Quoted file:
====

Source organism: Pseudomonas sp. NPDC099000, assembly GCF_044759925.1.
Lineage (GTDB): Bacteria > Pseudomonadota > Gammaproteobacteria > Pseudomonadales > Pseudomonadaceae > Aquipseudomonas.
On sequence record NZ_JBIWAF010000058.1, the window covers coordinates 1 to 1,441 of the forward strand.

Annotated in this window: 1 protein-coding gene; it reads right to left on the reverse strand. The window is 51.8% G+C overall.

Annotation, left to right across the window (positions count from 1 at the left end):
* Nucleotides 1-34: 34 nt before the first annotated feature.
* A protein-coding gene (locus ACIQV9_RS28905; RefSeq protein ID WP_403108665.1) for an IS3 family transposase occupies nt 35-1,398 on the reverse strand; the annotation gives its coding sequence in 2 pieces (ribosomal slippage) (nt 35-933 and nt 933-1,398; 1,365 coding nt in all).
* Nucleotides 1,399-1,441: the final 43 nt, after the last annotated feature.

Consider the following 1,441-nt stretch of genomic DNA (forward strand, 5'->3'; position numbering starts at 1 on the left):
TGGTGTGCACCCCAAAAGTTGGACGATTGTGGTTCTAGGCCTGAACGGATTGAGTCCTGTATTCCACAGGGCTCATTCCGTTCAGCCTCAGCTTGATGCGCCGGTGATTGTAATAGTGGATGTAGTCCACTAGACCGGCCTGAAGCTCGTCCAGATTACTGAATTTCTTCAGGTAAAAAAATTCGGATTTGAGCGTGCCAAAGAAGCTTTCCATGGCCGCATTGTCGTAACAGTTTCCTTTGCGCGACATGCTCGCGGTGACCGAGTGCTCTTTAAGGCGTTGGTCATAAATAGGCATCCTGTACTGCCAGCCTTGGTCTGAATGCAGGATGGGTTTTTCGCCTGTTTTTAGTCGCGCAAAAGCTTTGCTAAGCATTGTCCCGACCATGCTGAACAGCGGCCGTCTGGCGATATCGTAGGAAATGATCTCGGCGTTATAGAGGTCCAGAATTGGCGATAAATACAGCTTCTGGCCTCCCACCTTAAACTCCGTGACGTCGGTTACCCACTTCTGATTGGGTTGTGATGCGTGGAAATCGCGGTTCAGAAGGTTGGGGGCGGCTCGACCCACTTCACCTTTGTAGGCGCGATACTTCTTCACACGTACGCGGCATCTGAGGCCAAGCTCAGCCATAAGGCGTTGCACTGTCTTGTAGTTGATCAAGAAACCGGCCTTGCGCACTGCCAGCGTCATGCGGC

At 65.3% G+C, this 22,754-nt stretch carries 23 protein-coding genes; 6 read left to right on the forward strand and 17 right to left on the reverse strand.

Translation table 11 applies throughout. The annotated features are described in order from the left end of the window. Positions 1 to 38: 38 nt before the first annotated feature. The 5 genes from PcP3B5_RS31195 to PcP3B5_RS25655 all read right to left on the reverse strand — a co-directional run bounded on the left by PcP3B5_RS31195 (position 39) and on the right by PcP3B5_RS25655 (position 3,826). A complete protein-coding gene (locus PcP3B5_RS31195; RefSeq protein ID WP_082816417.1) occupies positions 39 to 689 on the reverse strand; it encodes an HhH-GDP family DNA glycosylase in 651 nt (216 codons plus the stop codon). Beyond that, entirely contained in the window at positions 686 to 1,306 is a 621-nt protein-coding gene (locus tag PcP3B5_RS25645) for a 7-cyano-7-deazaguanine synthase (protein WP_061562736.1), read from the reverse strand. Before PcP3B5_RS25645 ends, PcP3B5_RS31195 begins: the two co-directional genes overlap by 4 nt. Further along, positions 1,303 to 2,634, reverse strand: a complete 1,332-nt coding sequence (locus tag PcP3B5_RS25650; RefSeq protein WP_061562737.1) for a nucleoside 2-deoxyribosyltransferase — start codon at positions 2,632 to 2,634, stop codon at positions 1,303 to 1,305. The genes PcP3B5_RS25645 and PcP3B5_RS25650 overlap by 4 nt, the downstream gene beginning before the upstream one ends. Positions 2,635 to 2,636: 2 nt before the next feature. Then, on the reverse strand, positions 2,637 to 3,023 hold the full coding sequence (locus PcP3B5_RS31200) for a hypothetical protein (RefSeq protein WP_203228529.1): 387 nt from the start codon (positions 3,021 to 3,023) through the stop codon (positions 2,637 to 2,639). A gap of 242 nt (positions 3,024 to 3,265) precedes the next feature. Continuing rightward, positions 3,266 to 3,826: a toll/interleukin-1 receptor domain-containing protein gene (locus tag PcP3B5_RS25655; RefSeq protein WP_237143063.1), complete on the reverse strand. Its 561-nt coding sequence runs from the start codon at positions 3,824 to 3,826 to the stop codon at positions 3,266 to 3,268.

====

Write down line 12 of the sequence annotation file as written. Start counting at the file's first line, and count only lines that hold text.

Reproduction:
Translation table 11 applies throughout. The annotated features are described in order from the left end of the window. Positions 1 to 38: 38 nt before the first annotated feature. The 5 genes from PcP3B5_RS31195 to PcP3B5_RS25655 all read right to left on the reverse strand — a co-directional run bounded on the left by PcP3B5_RS31195 (position 39) and on the right by PcP3B5_RS25655 (position 3,826). A complete protein-coding gene (locus PcP3B5_RS31195; RefSeq protein ID WP_082816417.1) occupies positions 39 to 689 on the reverse strand; it encodes an HhH-GDP family DNA glycosylase in 651 nt (216 codons plus the stop codon). Beyond that, entirely contained in the window at positions 686 to 1,306 is a 621-nt protein-coding gene (locus tag PcP3B5_RS25645) for a 7-cyano-7-deazaguanine synthase (protein WP_061562736.1), read from the reverse strand. Before PcP3B5_RS25645 ends, PcP3B5_RS31195 begins: the two co-directional genes overlap by 4 nt. Further along, positions 1,303 to 2,634, reverse strand: a complete 1,332-nt coding sequence (locus tag PcP3B5_RS25650; RefSeq protein WP_061562737.1) for a nucleoside 2-deoxyribosyltransferase — start codon at positions 2,632 to 2,634, stop codon at positions 1,303 to 1,305. The genes PcP3B5_RS25645 and PcP3B5_RS25650 overlap by 4 nt, the downstream gene beginning before the upstream one ends. Positions 2,635 to 2,636: 2 nt before the next feature. Then, on the reverse strand, positions 2,637 to 3,023 hold the full coding sequence (locus PcP3B5_RS31200) for a hypothetical protein (RefSeq protein WP_203228529.1): 387 nt from the start codon (positions 3,021 to 3,023) through the stop codon (positions 2,637 to 2,639). A gap of 242 nt (positions 3,024 to 3,265) precedes the next feature. Continuing rightward, positions 3,266 to 3,826: a toll/interleukin-1 receptor domain-containing protein gene (locus tag PcP3B5_RS25655; RefSeq protein WP_237143063.1), complete on the reverse strand. Its 561-nt coding sequence runs from the start codon at positions 3,824 to 3,826 to the stop codon at positions 3,266 to 3,268.